I have previously written about the joys of Reader’s Theater in the secondary classroom, but I wanted to share two new ways I’ve incorporated RT into my classroom and curriculum this second quarter.

Students Rewrite a Difficult Text as a RT Script and Perform the Script

For the second part of The Odyssey, I wanted a way to give my students more autonomy as readers since we read the first half of select episodes together with a great deal of scaffolding to support them through a more challenging text, especially at the beginning of the academic year.  I decided to form students groups, assign them certain episode(s), and have them rewrite the episode as a Reader’s Theater script.

We first began by performing some RT scripts—we did one I found online related to Greek mythology and the second was the text I will share later in this post.   With both readings, we brainstormed qualities that made a good script as well as performance.  Once rosters and readings were created, groups read the episode(s) aloud to each other.  I then asked them to brainstorm a rough list of possible characters and top 10 events or ideas they wanted to convey through their script.

Once I checked off this work, the real work began with students collaborating to draft the script using a very basic template I provided.  About two groups worked well throughout the entire process, but the majority of groups needed some major coaching in terms of crafting their content and reminding them about the work habits I expected with collaborative work.   At times, I had to have some very honest and hard conversations with certain groups, but I am happy and proud to say they stepped up, pulled themselves together, and came through with a quality script in the end!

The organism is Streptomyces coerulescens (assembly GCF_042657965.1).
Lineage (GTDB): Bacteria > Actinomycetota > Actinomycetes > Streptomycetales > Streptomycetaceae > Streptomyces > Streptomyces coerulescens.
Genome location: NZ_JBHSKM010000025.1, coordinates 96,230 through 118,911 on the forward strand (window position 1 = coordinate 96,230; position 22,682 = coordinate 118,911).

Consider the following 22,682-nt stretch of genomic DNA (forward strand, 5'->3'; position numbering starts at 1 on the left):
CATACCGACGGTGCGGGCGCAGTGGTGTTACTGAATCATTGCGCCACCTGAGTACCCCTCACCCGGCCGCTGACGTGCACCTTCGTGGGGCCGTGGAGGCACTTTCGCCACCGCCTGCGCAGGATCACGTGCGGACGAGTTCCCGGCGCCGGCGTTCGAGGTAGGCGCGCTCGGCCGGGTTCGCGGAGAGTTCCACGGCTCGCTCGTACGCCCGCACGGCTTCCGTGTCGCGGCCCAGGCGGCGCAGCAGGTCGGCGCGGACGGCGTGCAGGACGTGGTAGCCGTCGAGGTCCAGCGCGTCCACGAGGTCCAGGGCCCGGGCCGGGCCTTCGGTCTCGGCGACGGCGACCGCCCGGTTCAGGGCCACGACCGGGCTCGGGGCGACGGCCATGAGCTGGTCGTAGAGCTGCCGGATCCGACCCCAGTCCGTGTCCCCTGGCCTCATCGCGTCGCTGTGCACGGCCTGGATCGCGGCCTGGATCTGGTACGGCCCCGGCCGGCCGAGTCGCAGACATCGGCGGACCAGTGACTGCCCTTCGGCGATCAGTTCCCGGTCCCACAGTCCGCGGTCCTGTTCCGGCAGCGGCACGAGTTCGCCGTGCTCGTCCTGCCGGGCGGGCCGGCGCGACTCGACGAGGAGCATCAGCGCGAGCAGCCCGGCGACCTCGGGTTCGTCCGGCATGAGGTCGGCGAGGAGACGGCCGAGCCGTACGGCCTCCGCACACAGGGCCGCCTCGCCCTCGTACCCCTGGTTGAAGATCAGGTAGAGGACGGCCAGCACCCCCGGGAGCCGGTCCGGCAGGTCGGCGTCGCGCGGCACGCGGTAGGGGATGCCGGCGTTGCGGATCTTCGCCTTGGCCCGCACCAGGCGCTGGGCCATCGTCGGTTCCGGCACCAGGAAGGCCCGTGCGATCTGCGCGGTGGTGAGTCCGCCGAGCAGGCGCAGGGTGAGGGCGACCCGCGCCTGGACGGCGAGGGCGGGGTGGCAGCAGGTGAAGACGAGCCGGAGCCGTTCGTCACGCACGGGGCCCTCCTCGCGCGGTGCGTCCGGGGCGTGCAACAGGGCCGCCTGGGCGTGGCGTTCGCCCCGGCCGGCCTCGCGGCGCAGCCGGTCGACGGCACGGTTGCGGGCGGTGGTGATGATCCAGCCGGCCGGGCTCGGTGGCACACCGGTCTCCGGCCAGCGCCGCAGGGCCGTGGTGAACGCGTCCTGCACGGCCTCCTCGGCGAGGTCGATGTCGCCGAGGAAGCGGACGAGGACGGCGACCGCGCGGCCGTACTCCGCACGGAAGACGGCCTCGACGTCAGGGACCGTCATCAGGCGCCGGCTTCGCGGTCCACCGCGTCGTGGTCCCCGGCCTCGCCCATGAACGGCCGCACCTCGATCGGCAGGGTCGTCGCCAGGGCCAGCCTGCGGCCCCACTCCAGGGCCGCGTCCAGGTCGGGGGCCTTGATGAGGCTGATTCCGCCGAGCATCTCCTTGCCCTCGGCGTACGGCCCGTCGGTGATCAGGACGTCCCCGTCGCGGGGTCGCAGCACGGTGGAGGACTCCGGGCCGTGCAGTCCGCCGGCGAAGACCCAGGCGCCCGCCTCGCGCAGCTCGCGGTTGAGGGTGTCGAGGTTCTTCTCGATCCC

While I did have an alternative assignment on standby if needed, I was pleased that the groups worked through the rough patches and successfully completed their scripts.  It was sometimes hard to watch them struggle and to not feel stressed since they took about 10 days longer than I anticipated to complete all the work, but I think it was worth the investment of time since our project addressed quite a few ELA standards; more importantly, students learned how to tackle what was a creative challenge for them and overcome it.

Students did independent self-assessments of their own work as well as their groups once scripts were completed.  We then took a day for groups to prep their scripts with highlighting of the parts and doing any practice/rehearsing they wanted to do with their recruited “actors” and “actresses” in the class.

We were able to complete all performances in one class period.  Once all performances were complete, students were able to complete a survey in Google Forms to vote on their two favorite scripts and performances.  They also had two open-ended reflection questions; here are some highlights:

What did you enjoy about the script and performance? What qualities stood out to you as excellent?

I enjoyed how everyone used their voice and made it fit with their character. Everyone was pretty still and had good body language. Something that stood out is how people projected their voice and weren’t shy.

What I enjoyed about the script and performance part of this project was the freedom we got to use while making it. We really could write how we saw what was happening in the story, and use it in the performance. That honestly made the whole performance aspect of it better, and, in my opinion, more natural feeling.